«COUNTING THE NOTES The economic contribution of the UK music business A report by the National Music Council – November 2002 Preface This is the ...»
The complex possibilities which make up private music teachers’ careers make any estimate of earnings very difficult. The Making Music 2000 survey suggested that in 2000 those surveyed were teaching an average of 14.5 hours per week. The Incorporated Society of Musicians (ISM) publishes guideline information sheets for private music teachers, giving recommended rates. A newly qualified teacher in 2002 should expect to charge individual pupils a rate of between £19.68 and £20.85 per hour, while established teachers are recommended to charge more. Rates per pupil are lower for shared or group lessons, but the total fee per hour for the teacher is higher. For 3 or 4 pupils in a group, the total fee is one-and-a-half times the individual fee, while for groups of 5 or 6, the total fee is twice the hourly rate for an individual pupil. Based on this, a relatively inexperienced teacher, teaching only on an individual basis, could expect to earn about £10,000 pa for teaching the average number of hours per week. On this basis the value added and consumer expenditure for private music teaching is estimated at £225million.
In 1999 the National Foundation for Youth Music was set up with £30 million of Lottery funding, through the Arts Council of England, and in July 2001 a further £30 million in funding was provided to enable NFYM to continue to 2005. The Foundation provides music-making opportunities for children and young people (up to the age of 18), concentrating on those who live in areas of social and economic need. By the end of 2001, NFYM aimed to have reached more than 1 million people. While NFYM wants to develop programmes throughout the UK, the Lottery funding can only be used in England, although limited funds have been raised to do some work in Scotland, Wales and Northern Ireland. Another condition of the Lottery cash is that the work it supports must be ‘new and additional’ – it cannot provide core support for existing programmes. It supports organisations not individuals, concentrates on out-ofschool hours activities and supports music-making, not listening.
By 2002, NFYM had awarded over £12 million in grants to 501 groups, not including grants via the Youth Music Action Zones. These Zones aim to provide music-making opportunities to children and young
people in areas of social and economic need; there are 20 Zones in all. Other projects include:
• Youth Music and Schools, supporting music-making in schools out of school hours. Schools must work in partnership with at least one other organisation.
• Come and Play is a partnership with Kids Club Network to develop music-making for primary age children via out of school clubs and holiday play schemes.
Review of Music Conservatoires, HEFCE Conservatoires Advisory Group, chaired by Sir John Tooley, HEFCE, 1998
9.6 Young people learning music Various studies have been carried out to determine numbers of young people who are learning an instrument, who they are, what their motivation is and why some of them give up.
The FMS (see above) has estimated that in England and Wales, around half a million children are learning an instrument through IMS tuition; there are others who learn only through private lessons. The ABRSM survey of pupils aged between 5 and 14 in the UK followed on from other surveys in 1993 and 1996 - children were surveyed directly, but the report gives no details of sample sizes, or the methods of
selection. It found the following:
Percentages of children aged 5-14 playing a musical instrument:
1993 45% 1996 41% 1999 41% The survey identified an ‘age effect’ in the playing of musical instruments. The table below shows that numbers playing between ages 11 and 14 had declined from 48% in 1996 to 40% in 1999, although there was in increase in 5-7 year olds playing instruments. It was noted that if a child had not started playing an instrument by the age of 11, it was unlikely that s/he would start at all.
Table 9:3 – Ages of children playing music instruments 5-7 8-10 11-14 Source: ABRSM Making Music 2000 The study also identified children playing musical instruments by social grade.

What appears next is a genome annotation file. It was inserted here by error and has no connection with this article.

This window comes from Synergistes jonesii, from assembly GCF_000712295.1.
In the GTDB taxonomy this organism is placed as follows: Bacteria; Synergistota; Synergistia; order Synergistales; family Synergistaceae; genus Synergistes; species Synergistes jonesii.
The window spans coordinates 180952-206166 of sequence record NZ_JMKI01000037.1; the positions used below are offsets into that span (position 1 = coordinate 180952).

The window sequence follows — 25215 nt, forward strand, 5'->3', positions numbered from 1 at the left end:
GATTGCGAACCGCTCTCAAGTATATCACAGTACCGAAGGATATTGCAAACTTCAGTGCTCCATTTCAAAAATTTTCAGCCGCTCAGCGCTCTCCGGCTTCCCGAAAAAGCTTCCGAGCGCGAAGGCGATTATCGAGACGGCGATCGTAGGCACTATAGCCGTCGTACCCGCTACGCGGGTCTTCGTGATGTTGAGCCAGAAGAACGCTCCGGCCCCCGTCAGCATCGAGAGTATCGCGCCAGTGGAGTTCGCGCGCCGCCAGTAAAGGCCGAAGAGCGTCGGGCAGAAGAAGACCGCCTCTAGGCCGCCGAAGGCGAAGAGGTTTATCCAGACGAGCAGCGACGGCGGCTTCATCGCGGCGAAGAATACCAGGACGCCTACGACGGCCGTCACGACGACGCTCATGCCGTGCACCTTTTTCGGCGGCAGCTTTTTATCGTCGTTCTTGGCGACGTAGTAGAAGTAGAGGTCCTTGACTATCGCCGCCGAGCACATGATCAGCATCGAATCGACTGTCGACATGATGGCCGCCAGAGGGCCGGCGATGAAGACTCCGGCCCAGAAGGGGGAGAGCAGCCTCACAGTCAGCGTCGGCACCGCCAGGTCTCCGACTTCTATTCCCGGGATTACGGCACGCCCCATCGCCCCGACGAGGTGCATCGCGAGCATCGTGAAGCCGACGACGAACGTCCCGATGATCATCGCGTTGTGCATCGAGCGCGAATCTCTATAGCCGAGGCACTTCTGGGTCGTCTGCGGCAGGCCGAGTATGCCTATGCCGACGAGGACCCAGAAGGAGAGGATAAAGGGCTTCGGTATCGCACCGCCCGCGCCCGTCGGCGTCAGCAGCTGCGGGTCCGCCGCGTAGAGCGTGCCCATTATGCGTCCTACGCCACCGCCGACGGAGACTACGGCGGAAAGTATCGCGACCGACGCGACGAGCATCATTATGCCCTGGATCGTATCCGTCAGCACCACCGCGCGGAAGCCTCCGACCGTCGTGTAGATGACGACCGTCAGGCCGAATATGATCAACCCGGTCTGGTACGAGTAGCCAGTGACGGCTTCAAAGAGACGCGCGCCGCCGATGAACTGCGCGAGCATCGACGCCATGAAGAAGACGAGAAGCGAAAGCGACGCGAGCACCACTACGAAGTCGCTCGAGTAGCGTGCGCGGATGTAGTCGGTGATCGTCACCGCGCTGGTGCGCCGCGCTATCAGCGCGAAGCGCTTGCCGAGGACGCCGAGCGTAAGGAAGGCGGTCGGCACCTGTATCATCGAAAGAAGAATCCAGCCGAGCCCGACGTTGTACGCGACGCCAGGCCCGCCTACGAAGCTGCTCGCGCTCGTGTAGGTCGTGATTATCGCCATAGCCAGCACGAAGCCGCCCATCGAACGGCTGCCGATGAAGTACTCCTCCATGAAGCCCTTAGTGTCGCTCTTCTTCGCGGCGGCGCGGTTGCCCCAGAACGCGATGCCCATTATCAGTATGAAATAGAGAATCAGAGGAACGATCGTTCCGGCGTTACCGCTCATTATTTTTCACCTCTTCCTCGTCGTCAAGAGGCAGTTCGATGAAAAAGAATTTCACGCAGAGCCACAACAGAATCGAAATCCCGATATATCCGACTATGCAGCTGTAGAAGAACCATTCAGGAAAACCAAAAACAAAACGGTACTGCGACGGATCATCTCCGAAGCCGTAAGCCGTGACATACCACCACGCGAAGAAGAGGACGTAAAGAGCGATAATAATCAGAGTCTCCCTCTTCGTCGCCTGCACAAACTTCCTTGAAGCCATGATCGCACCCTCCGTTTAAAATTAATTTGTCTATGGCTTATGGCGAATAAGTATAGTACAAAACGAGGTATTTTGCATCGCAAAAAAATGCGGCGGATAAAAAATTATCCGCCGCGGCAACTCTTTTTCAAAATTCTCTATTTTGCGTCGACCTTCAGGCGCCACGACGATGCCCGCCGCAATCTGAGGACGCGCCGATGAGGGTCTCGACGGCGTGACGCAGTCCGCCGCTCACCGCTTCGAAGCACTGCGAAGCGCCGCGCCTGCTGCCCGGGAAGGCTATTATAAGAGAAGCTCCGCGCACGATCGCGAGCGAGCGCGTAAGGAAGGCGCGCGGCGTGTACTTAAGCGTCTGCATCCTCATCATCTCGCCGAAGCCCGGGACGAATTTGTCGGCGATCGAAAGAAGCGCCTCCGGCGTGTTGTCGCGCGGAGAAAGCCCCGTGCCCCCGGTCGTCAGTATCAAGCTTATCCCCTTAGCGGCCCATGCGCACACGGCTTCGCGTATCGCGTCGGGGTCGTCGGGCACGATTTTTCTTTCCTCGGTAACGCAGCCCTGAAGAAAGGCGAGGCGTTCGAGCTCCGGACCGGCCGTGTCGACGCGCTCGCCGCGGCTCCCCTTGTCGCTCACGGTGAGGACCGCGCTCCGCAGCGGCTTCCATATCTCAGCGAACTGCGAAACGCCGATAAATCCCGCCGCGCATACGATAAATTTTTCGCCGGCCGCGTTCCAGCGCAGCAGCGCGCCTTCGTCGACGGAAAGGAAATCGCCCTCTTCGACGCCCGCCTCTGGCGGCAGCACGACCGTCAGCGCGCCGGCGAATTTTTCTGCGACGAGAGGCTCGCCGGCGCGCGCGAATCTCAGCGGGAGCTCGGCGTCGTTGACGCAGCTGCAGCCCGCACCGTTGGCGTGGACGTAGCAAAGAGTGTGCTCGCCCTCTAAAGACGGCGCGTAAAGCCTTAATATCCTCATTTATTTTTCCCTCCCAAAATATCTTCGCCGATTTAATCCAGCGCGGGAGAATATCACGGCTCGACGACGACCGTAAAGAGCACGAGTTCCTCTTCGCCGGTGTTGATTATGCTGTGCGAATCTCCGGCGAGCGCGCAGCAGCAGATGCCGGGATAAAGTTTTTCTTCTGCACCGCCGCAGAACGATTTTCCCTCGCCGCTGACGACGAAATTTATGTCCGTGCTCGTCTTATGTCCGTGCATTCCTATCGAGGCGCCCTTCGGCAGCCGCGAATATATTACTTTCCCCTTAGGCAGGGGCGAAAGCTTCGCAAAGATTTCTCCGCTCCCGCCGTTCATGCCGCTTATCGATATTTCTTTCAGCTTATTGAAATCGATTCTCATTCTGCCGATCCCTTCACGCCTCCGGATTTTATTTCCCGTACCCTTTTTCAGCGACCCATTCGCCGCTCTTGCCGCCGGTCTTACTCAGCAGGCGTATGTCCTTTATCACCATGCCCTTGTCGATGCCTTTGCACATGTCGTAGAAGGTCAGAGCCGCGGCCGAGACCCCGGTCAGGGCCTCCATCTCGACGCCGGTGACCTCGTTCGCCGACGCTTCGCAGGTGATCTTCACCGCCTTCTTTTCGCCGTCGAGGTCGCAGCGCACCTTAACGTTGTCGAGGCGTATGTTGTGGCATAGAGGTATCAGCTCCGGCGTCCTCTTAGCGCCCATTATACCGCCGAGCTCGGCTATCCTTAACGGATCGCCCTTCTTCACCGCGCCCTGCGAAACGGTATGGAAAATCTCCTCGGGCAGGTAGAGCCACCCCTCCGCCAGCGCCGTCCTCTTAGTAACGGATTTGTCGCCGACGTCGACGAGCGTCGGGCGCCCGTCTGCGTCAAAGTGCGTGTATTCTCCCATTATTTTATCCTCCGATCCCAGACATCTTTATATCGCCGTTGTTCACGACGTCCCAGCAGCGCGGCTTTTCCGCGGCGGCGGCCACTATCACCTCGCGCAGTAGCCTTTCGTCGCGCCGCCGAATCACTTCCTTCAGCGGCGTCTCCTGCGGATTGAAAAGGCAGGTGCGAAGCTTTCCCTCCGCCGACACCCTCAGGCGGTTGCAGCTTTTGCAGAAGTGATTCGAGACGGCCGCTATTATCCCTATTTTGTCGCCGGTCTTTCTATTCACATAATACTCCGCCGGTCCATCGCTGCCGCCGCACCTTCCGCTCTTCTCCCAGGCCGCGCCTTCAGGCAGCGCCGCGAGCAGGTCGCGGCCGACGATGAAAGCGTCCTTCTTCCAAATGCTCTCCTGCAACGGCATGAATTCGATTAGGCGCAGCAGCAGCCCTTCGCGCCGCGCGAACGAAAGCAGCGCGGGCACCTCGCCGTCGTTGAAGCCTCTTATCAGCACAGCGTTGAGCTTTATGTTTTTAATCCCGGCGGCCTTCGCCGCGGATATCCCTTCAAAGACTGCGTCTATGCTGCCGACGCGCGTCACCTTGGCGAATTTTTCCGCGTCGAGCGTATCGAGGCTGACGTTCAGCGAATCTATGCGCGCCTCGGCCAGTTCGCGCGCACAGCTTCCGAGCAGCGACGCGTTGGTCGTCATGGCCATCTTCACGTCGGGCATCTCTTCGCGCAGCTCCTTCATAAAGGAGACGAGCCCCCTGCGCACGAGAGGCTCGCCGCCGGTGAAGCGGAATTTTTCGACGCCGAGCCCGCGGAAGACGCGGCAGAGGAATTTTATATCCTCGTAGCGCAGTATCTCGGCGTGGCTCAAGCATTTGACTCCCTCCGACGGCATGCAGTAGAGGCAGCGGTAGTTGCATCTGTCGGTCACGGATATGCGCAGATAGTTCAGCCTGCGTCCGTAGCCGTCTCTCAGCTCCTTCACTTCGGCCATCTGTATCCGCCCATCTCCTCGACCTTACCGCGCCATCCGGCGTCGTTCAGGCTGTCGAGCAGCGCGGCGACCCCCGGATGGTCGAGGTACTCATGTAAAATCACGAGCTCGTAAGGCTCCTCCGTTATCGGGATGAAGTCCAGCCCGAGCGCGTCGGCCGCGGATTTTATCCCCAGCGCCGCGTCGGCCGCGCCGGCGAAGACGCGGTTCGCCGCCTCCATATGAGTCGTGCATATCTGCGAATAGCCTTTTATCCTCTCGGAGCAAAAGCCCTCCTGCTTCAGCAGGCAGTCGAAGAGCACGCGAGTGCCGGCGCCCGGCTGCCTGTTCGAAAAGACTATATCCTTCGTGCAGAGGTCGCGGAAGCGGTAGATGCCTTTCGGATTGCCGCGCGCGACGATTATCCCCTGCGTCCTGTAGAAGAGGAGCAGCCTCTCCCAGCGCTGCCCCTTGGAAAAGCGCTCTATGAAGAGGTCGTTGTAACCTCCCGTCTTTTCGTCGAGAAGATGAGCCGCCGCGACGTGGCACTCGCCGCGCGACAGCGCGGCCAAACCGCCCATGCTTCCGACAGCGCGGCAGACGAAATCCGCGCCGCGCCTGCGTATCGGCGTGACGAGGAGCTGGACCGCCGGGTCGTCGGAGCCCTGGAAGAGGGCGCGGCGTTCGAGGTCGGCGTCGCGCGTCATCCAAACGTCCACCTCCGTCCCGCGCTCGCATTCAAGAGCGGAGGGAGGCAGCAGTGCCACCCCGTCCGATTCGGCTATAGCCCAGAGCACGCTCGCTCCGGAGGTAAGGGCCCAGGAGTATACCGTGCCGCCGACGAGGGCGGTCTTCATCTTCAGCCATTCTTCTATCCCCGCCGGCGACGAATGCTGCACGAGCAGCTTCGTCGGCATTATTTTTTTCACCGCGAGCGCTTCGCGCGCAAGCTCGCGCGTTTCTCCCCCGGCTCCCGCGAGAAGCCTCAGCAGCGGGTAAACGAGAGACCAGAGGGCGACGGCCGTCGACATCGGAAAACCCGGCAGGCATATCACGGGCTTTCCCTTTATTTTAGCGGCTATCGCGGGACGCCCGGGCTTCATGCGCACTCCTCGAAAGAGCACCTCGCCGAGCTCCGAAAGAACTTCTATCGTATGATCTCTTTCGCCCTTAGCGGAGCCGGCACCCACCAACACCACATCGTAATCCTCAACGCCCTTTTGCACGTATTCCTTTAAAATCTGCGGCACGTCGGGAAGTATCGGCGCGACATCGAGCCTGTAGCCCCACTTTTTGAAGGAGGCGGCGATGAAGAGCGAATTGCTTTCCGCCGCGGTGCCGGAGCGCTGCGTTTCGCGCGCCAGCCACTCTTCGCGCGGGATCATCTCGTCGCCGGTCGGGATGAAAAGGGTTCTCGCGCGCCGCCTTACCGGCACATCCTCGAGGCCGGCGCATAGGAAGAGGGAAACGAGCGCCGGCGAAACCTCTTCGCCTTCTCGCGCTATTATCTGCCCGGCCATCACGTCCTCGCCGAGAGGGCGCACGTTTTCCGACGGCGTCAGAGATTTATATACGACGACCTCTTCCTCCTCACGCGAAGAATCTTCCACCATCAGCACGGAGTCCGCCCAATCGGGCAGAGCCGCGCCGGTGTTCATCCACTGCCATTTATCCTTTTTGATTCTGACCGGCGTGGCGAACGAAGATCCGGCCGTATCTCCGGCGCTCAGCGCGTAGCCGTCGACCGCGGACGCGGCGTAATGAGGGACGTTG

Table 9:4 - Children playing musical instruments, by social “grade” AB C1 C2 DE Source: ABRSM Making Music 2000 The effects of social grade appeared to have declined somewhat in determining whether a child would learn an instrument. In 1999, there were less ABs learning, but more in social grades C2 and DE. This may be the result of increased opportunities at school, but it is also possible that the academic pressures on all children fall particularly heavily on those in the higher social grades, restricting the time they have available for leisure activities.
Children were asked how they decided to play a musical instrument. Most (62%) replied that it was their own decision, with 28% claiming they were influenced by a teacher and only 16% by a parent or guardian. The most popular instrument with children in 1999 was the recorder (46% played), followed by electronic keyboard (23%), piano (19%), classical guitar (12%) and violin (6%).
– page 57 Counting the notes – the National Music Council report on the economic contribution of the music business Children were asked where they took their lessons. The numbers learning in school only had increased from a low point in 1996, perhaps due to increased availability, while numbers learning with a private teacher only had declined.
Table 9:5 - Where do children learning musical instruments take lessons? (%) School only Private teacher only School and private teacher Source: ABRSM Making Music 2000 The survey also asked about those who had ever taken lessons, comparing this with those who are currently taking lessons. This showed that 49% of children were currently taking lessons, compared to 44% in 1996 and 42% in 1993. The percentage who had ever taken lessons was stable, at 72% in 1993, 74% in 1996 and 73% in 1999. This appears to show that the ‘drop-out rate’ in 1999 had declined.
Children who had stopped taking lessons were asked why they did so. The most common reasons were
It is significant that 22% of the reasons given relate to lessons becoming unavailable and 15% of the reasons given relate to having lack of time to devote to learning music.
The reasons why children stop learning to play an instrument were studied in Young People and Music Participation Project (Susan O’Neill, Unit for the Study of Musical Skill & Development, Keele University, 2001). The study concentrated on a group of pupils in Year 6 (last year primary school), following their progress into Year 7 (first year secondary). It sought to answer the question, why, when so many young people are given opportunities to learn musical instruments, so many either refuse or engage for a brief period before abandoning them.